Step-by-Step Guide to the Perfect Tres Leches Cake
A princess once said, “Qu’ils mangent de la brioche,” which roughly translates to “Let them eat cake.” Trust that I take every opportunity to have my cake and eat it too. I think about all the birthday parties, weddings, and impromptu midnight cupcakes and all of the joy attached to such delights. Naturally, I would go to social media and profess my sweet tooth which inspired others to share their love for cake, and a phrase kept coming up: pan tres leches. Apparently, it’s to die for.
Sometimes, it’s sponge cake and other times it is a butter cake but both are soaked in three types of milk: evaporated milk, condensed milk, and heavy cream. It’s very popular in Central and South America, as well as the Caribbean, but the origin of the tres leches cake is a bit harder to pinpoint. Recipes for soaked-cake desserts were present in Mexico in the 19th century, which may likely have been the byproduct of European cultural transmission into the Americas.
In the 1930s, Nestle had established subsidiaries in Mexico, Cuba, Argentina, Chile, and Venezuela and the company had been publishing pan tres leches recipes on cans of La Lechera – their condensed milk marketed to Latin America – which may have played a key role in spreading the word. So, thank you capitalism. Thank you for bringing a cake that is (allegedly) to die for into my grasp.
Please understand, I am the type that needs to try a new food for myself before I sing any praises and I do my very best to have my cake and eat it too. So, I’m going to make my own pan tres leches and you get to watch the kitchen insanity unfold.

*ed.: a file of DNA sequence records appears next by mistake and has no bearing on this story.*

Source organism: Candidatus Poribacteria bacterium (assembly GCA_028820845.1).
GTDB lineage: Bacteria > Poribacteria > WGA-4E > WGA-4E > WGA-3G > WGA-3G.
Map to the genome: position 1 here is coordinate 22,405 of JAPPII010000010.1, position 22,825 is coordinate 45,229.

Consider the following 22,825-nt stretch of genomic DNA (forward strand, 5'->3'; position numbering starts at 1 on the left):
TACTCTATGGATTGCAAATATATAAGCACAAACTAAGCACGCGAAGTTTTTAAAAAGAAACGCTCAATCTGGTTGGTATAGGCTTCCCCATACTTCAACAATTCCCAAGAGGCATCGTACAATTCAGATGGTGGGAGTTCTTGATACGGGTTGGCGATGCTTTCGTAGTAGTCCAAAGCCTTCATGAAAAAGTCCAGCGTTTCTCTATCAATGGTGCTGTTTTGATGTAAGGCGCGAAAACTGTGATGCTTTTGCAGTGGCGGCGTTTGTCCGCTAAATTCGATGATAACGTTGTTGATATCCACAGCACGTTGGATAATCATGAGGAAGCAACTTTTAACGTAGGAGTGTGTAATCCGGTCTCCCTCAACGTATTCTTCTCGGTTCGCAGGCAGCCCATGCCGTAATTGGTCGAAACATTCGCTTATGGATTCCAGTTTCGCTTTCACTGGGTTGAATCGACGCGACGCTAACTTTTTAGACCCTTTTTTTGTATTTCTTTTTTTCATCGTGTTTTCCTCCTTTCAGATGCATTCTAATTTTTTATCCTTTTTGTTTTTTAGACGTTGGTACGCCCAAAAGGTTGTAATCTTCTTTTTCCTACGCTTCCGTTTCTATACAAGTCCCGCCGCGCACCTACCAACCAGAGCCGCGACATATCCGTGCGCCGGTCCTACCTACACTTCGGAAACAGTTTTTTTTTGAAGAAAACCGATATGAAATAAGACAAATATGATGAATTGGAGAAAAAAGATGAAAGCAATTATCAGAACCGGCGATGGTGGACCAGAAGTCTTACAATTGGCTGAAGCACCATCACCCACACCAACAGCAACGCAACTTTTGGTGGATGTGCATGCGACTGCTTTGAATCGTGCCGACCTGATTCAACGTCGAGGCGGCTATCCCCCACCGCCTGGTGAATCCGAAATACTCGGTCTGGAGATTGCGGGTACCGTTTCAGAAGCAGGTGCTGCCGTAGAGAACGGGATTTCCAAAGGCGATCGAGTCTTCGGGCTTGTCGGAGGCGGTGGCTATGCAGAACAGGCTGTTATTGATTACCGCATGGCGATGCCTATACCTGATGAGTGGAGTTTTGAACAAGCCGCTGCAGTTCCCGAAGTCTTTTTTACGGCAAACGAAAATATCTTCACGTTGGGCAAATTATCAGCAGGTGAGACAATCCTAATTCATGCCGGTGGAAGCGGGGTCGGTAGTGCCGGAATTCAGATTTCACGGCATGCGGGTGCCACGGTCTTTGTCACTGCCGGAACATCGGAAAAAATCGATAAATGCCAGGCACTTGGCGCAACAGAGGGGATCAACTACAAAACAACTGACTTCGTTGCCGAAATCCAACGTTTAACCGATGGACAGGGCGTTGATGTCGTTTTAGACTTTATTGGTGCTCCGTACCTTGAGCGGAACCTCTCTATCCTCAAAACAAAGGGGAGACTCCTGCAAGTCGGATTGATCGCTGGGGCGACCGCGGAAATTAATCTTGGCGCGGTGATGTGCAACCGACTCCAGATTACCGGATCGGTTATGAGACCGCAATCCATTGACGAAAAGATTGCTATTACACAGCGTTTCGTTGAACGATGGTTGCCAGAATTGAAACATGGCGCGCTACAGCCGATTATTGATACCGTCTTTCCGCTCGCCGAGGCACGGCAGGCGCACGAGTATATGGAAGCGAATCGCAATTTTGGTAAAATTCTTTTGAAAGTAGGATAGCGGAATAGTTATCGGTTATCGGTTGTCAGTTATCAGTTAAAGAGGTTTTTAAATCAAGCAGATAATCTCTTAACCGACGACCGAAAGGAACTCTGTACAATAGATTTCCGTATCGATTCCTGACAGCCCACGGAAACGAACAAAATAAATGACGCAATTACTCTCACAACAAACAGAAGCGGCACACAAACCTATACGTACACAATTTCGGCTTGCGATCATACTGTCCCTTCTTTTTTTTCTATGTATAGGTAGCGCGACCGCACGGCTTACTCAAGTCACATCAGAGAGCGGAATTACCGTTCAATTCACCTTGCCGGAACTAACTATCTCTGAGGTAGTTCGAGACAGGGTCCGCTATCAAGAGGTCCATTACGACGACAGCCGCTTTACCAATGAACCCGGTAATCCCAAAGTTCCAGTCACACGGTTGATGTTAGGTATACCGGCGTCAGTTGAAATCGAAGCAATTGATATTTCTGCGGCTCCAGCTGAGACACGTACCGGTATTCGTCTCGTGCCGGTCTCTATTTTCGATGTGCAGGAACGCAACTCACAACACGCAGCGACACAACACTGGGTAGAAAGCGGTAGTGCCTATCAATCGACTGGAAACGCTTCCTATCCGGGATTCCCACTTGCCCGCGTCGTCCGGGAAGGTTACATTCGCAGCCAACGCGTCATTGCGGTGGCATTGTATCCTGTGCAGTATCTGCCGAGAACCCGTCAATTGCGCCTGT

Here are the ingredients:
- 1 cup flour
- 1 ½ tsp baking powder
- ¼ tsp salt
- 5 large eggs, separated
- 1 cup sugar
- 1/3 cup milk
- 1 tsp vanilla extract
- ¼ cup heavy cream
- 14 oz sweetened condensed milk
- 12 oz evaporated milk
- 1 can of whipped cream
- Cinnamon for a light dusting
So first, we need to preheat the oven to 350 degrees. Grease and flour your cake pan.
Sift the flour, baking powder and salt into one large bowl.
Beat the egg yolks with ¾ cup of sugar on high until the yolks are pale yellow and then stir in the milk and vanilla.
Pour this mixture over the flour mixture and stir gently until it’s combined.
Beat the egg whites on high until soft peaks form. While still mixing, pour in the remaining ¼ cup of sugar and beat until the egg whites are stiff but not dry.
Fold this very gently into the batter until it’s just combined and then spoon it evenly into the prepared pan.
Bake for 35 to 40 minutes until the cake is done. Allow it to cool in the pan and then turn upside down onto a platter with a rim.
To make the tres leches, we will combine the three dairy products in a small pitcher.
I’ve always liked layered cakes so I cut the cake in half, stacked them and then pierced the surface of the cake several times. Then drizzle the tres leches mixture over the top and allow the cake to sit and absorb it. Yes, soak the cake.
Last we will spread some whipped cream evenly over the top and sides and decorate with a bit of cinnamon. Refrigerate until it’s time to serve because the cooler the cake, the better.
On my first bite, I immediately thought of horchata in the glorious form of cake and having it in two layers allowed for a balanced texture. This cake is definitely a keeper.